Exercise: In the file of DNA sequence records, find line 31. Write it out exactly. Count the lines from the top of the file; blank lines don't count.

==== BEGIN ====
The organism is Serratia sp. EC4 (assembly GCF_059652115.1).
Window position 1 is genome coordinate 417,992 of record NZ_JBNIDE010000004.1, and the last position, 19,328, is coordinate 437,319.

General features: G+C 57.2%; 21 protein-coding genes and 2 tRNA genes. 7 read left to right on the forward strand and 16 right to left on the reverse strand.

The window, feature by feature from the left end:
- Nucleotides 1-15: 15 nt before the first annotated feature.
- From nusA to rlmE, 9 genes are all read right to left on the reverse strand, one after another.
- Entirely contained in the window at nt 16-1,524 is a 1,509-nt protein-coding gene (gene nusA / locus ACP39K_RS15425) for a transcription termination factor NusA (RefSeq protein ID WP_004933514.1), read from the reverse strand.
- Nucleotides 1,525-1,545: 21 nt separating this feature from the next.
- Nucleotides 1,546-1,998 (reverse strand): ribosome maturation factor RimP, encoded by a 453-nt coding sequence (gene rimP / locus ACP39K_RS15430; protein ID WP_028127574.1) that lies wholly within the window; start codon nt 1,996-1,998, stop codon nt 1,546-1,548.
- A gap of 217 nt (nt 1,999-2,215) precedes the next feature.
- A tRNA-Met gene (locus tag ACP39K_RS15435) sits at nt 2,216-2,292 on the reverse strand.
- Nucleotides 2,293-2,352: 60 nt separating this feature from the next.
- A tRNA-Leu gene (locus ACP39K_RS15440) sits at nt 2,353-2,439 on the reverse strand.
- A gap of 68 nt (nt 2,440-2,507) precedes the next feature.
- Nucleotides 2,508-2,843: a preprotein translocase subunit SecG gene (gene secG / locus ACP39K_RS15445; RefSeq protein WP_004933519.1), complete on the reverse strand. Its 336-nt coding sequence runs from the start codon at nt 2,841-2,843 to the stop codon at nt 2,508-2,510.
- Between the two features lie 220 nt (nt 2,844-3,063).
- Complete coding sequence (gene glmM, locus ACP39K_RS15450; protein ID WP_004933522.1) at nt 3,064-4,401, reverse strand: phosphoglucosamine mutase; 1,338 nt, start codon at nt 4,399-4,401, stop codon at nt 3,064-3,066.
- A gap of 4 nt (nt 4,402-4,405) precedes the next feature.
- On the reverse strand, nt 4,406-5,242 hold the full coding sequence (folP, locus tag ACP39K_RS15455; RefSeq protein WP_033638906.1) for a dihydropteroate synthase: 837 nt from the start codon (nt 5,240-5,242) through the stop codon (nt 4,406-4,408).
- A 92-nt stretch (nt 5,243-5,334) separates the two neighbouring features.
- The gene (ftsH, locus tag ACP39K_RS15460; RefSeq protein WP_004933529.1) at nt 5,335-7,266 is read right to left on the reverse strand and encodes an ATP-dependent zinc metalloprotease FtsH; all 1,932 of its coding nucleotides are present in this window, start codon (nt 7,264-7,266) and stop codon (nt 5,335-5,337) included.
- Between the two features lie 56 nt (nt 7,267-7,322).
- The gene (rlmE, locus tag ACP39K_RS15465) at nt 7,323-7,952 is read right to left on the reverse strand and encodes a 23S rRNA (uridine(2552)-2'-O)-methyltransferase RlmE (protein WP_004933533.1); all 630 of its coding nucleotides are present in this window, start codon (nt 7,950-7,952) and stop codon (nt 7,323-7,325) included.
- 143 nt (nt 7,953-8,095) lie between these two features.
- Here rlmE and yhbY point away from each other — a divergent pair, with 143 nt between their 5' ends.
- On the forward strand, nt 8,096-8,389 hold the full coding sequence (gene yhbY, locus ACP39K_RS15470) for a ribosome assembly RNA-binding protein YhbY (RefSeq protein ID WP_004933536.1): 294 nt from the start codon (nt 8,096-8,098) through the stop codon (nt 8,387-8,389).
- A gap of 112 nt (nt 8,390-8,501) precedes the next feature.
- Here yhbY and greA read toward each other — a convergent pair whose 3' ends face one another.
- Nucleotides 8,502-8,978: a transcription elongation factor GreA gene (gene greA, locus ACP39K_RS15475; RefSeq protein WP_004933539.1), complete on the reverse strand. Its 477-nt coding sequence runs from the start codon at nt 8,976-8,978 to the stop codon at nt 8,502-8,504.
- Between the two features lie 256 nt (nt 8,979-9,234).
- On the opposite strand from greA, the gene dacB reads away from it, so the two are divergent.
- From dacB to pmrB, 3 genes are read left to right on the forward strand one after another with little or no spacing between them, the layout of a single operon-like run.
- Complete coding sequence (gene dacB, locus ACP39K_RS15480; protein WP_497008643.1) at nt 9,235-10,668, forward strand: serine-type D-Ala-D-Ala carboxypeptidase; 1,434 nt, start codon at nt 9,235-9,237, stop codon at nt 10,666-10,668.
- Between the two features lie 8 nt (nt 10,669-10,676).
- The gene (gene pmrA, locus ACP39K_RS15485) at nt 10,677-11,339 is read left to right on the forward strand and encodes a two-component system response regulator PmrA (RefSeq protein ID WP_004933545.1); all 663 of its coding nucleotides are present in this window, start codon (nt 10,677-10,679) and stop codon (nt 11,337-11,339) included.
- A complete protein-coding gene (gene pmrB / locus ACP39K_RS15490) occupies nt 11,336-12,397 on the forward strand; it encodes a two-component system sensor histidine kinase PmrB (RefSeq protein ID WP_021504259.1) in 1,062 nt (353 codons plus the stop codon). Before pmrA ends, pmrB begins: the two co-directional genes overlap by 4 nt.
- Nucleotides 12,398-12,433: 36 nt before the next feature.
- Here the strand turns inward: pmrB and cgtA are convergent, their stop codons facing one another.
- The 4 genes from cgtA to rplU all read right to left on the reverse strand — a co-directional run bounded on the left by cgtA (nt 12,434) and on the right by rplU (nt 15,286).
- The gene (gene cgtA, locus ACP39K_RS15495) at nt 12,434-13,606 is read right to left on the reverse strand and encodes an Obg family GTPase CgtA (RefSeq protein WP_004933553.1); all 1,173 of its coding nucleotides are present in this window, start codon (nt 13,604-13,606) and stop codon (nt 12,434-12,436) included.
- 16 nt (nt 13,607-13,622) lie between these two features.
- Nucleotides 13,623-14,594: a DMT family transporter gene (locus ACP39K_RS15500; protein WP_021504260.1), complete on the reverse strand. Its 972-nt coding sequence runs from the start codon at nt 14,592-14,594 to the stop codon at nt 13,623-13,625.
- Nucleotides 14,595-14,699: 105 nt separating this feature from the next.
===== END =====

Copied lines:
- On the opposite strand from greA, the gene dacB reads away from it, so the two are divergent.